Bot is an abbreviation for Web Robot (also known as Internet Bots or WWW Robots). A bot is a software application that automates activities that a human might otherwise do. Usually, bots will be faster and/or operating at a larger scale than would be practical otherwise.
The usage of Bots has become very popular in the last few years as many organizations found it as an easy method to supply customers with relevant information. It even allowed them to do many activities that once needed a “human touch” immediately and by themselves. Today you can pay your bills, book a vacation and even solve technical issues all by the usage of Web Bots.
Another “upsell” for organizations is the fact that unlike people, bots are cheap and demand no intervention from the organization besides its initial setup and the occasional update now and then.
However, like in most things, where there is good, there is usually bad. Malicious organizations have seen the simplicity in using Bots and thought, “why not use this technology for evil?” As the basis behind Bots is that they can automate functions quickly and easily (much more than people) they can be used in cyberattacks. DDoS attacks, for example, use multiple systems to bombard the server with requests – eventually bringing it down and denying service. Using Bots can allow a hacker to attack various targets and with minimum resources.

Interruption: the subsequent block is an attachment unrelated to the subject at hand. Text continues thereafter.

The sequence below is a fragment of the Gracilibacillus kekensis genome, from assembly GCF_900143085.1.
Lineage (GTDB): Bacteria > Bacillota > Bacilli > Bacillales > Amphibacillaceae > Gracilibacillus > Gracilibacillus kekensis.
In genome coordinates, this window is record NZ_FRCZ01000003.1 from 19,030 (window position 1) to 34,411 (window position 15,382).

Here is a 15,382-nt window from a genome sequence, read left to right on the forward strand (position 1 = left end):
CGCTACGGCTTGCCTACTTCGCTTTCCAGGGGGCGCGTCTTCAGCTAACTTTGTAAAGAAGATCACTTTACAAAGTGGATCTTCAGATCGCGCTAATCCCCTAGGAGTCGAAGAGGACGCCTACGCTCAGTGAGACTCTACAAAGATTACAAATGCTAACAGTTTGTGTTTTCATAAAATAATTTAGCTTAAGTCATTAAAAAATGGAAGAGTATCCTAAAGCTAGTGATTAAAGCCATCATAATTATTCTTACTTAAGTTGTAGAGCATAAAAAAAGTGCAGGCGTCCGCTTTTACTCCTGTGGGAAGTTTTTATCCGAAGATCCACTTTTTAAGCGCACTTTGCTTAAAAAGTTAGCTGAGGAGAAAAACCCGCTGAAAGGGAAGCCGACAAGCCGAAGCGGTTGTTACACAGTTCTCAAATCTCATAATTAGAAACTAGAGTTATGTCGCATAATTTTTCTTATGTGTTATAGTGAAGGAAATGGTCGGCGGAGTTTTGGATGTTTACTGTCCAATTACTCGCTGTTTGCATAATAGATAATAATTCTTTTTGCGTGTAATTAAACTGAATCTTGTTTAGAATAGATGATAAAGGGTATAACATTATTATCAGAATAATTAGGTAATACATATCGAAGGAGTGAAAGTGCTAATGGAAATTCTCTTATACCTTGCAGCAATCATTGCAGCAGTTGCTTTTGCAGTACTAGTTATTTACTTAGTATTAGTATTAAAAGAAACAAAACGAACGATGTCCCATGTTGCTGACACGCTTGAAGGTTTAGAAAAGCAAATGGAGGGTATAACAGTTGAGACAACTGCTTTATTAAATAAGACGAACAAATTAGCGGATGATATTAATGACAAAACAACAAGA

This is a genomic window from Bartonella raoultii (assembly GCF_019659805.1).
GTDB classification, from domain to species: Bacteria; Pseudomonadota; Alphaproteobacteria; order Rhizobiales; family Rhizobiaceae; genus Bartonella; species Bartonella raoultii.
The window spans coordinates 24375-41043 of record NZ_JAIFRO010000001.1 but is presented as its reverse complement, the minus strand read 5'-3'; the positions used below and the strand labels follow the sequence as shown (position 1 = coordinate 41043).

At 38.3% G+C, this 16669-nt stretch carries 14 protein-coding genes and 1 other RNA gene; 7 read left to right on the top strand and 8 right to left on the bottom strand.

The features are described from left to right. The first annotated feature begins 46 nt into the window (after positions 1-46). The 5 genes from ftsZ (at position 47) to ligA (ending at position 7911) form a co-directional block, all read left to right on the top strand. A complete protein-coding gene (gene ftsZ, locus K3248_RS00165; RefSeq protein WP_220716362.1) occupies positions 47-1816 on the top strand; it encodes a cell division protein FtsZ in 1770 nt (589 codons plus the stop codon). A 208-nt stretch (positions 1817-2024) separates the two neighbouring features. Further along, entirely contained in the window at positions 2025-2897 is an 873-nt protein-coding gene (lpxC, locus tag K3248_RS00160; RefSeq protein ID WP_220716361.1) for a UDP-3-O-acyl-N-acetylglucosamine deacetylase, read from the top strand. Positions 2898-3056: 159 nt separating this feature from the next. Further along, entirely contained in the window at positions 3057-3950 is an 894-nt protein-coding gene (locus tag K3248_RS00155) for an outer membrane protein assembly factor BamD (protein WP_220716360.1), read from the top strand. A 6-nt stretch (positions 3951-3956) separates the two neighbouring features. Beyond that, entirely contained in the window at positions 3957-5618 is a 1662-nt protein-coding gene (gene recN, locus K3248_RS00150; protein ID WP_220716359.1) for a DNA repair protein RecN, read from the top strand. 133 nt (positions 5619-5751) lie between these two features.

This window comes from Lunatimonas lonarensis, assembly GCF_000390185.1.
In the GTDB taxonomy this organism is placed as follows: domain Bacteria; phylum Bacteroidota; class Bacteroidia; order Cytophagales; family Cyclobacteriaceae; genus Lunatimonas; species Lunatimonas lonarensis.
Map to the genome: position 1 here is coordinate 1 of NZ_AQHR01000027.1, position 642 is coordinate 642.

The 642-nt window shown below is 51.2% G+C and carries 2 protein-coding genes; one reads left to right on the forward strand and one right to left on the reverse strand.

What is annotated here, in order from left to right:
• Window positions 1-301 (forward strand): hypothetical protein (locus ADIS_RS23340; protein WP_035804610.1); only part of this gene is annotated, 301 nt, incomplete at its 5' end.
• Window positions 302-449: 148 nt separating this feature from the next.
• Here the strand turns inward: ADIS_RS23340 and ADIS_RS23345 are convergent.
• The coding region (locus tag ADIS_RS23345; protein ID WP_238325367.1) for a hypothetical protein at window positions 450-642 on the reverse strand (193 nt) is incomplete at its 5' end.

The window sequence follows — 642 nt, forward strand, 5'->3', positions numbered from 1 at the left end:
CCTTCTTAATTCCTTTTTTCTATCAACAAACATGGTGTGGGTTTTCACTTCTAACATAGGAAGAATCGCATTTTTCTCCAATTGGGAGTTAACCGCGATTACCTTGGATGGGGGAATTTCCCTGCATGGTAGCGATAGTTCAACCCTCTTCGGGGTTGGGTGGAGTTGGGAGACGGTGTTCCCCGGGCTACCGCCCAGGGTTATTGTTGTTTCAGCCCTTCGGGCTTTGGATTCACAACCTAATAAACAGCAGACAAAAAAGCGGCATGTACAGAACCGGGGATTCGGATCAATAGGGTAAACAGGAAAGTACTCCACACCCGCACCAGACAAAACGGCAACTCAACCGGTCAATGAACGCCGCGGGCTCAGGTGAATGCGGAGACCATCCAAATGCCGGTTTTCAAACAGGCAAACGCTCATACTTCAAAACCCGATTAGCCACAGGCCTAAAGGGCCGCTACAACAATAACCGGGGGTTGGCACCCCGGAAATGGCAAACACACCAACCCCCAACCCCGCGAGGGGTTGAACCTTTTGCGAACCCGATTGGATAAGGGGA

Today’s bots are so sophisticated that they can easily bypass many traditional protection services.
As mentioned, there are many kinds of bots. Many of them (for example, chatbots) can be useful business tools. However, many are used by attackers for malicious purposes. We will cover different kinds of bots in the next section.